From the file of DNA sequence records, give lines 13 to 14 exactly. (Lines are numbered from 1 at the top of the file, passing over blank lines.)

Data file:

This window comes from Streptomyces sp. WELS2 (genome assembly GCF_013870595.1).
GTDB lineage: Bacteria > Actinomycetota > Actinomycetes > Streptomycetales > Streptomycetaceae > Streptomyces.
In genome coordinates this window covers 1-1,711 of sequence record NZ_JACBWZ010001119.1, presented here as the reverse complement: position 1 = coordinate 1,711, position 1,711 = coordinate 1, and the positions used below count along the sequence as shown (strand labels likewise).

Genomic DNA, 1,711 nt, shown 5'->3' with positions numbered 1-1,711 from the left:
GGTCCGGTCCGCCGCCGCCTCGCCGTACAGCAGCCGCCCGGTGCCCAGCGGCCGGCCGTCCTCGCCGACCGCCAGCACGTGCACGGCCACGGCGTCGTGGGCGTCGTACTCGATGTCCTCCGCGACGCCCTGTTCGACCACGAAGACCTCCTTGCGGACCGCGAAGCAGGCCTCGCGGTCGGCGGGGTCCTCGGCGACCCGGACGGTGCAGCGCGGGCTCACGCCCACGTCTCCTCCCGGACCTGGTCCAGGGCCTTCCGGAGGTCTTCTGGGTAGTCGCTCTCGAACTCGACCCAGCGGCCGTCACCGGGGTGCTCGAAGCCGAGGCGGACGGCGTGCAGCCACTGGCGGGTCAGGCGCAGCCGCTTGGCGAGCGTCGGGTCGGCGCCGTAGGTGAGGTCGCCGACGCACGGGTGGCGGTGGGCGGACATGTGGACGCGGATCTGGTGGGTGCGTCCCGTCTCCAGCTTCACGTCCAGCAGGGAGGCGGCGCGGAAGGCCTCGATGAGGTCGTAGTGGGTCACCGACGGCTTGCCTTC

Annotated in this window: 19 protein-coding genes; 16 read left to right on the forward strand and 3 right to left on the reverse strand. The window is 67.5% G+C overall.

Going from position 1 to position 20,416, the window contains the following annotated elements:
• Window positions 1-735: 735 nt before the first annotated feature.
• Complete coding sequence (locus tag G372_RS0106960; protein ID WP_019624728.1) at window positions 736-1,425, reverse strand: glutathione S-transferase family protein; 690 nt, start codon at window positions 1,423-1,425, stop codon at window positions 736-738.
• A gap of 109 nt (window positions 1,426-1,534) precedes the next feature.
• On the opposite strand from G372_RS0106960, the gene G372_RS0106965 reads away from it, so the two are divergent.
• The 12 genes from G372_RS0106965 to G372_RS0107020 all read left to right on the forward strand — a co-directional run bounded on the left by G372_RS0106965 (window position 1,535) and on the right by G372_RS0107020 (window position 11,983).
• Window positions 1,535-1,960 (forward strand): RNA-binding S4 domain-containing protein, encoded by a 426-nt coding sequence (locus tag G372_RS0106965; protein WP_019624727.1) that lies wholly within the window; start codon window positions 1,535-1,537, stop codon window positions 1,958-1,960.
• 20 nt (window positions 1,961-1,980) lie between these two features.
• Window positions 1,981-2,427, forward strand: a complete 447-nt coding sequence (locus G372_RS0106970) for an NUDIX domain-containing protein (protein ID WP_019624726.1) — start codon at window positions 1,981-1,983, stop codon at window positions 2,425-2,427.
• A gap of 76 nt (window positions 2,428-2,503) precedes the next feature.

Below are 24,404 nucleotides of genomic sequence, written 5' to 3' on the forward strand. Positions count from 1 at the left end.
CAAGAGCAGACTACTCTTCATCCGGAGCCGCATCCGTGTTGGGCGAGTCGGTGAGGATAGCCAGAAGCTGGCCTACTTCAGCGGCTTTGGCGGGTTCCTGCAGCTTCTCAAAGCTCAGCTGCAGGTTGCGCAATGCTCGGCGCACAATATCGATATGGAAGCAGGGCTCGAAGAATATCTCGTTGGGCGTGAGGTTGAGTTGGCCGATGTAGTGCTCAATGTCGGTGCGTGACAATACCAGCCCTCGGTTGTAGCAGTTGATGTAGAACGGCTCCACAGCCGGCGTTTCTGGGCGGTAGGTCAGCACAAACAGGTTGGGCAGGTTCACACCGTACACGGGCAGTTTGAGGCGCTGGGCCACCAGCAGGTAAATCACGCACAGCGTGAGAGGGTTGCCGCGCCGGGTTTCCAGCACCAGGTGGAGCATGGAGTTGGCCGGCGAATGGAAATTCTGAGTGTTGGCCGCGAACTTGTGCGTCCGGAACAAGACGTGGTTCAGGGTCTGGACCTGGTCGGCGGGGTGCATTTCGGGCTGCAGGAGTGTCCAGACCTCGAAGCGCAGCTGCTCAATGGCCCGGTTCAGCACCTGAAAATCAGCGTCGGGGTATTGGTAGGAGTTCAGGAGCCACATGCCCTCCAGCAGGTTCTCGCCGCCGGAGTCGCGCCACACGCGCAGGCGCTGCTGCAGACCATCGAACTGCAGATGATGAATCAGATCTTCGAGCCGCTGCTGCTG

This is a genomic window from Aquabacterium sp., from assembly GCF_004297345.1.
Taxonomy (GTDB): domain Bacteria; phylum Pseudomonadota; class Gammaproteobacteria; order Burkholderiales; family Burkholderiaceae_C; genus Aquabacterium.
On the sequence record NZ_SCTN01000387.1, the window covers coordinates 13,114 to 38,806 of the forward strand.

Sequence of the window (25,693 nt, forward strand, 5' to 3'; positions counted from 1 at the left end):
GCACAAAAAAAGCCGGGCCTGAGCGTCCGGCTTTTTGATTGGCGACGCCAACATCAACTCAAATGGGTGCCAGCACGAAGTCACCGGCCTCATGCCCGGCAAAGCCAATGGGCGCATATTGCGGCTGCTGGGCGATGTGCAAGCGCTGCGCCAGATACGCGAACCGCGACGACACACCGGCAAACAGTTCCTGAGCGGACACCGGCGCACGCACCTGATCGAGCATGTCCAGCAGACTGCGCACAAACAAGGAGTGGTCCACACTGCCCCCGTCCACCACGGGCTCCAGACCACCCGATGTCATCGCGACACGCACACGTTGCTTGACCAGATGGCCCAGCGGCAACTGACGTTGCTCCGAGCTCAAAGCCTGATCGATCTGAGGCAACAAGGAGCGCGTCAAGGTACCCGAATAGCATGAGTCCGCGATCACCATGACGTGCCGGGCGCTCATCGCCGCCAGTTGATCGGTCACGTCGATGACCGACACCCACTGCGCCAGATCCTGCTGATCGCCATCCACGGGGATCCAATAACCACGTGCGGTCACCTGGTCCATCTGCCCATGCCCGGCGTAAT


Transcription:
• Window positions 1,535-1,960 (forward strand): RNA-binding S4 domain-containing protein, encoded by a 426-nt coding sequence (locus tag G372_RS0106965; protein WP_019624727.1) that lies wholly within the window; start codon window positions 1,535-1,537, stop codon window positions 1,958-1,960.
• 20 nt (window positions 1,961-1,980) lie between these two features.